‘All architecture is shelter, all great architecture is the design of space that contains, cuddles, exalts, or stimulates the persons in that space.’ Philip Johnson
Having just returned from our visit to the London Education Show and the BETT exhibition, where the world’s cutting edge educational technology is on display. An intriguing and eye-opening few days in more ways that one, however, the one element that really seized my attention, was the breach that existed between the high level tech that was on display, courtesy of the major technology companies from Silicone Valley, Japan and China – and what appeared to me to be a distinct deficiency in terms of the application of such hardware and software to students in the reality of the classroom.
I lost count of the times I asked how this impressive VR application (exploring space or the human body) would link to the curriculum, or more specifically a child’s understanding and learning in relation to being in a class of 15, while delivering discernible outcomes. The response was consistent and on each occasion disappointing: “I don’t know really”.
Despite this, we do live in an interconnected world, and, students will in time have ubiquitous access to quality, content and a myriad of ways to explore, study and interact. The technology is clearly out there, and if not yet perfect, it is developing at en expediential rate. This rings true in both the digital and physical learning environment.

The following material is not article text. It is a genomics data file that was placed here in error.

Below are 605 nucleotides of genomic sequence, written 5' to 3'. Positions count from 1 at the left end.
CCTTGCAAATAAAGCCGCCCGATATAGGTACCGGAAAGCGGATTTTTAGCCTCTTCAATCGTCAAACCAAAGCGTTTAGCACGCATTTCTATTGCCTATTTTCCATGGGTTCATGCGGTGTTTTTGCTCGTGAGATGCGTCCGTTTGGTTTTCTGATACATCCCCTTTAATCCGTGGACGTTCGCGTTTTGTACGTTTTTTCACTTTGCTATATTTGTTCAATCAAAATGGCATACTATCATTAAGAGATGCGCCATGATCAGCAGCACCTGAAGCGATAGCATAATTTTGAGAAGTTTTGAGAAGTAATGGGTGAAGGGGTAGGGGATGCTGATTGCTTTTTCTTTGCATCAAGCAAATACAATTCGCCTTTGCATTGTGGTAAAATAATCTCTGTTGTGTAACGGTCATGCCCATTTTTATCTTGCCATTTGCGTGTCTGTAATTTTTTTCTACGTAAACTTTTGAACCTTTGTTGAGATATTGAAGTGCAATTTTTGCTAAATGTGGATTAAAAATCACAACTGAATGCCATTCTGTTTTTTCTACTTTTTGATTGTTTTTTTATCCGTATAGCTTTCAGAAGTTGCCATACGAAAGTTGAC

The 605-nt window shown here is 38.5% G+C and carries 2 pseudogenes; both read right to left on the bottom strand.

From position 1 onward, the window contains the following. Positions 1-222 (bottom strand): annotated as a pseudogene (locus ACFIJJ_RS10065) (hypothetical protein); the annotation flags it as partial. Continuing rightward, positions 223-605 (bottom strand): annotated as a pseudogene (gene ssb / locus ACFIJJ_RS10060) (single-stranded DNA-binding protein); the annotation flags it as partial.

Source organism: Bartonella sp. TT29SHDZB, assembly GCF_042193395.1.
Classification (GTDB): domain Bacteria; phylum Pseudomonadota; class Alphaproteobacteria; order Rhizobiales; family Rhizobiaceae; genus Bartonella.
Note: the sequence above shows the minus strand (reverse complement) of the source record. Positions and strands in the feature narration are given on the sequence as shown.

A tool in the educational armoury
The truth of the matter is that the tech, regardless of how impressive or futuristic it is, is but one tool in the educational armoury. The classroom is often referred to as the third teacher, yet many schools continue to construct their facilities with traditional, and arguably, out-dated classrooms and resources. World famous educationalist Loris Malguzzi believes: “There are three teachers, adults, other children and their physical environment.” With this in mind, it is clear that there has to be a more strategic, multifaceted approach to providing a modern and holistic education to the generations of the future.
I am more convinced than ever, that the approach must be trilateral, and cooperative. From curriculum design and student outcomes, with a direct correlation to the design of the learning space (in terms of the marriage of the physical, technological and the theoretical) and most understandably, empowering teachers to use these tools through investment and training in them. The truth of the matter is, you could give me a highly advanced operating theatre and state of the art laser cutter, but I am sure that you would not want me to operate on you!
The conclusion writes itself, our children, our communities, modernity itself, deserve the birth of modern academic centres, built on traditions, constructed through communication, and delivered through the harmony of curriculum-based classrooms, guided by inspirational expert professionals.
Thanks for reading. For an interesting read and some short videos on the possible future of technology in education please see the link ➡ https://www.edsurge.com/news/2018-12-29-3-emerging-technologies-that-will-reshape-education-in-2019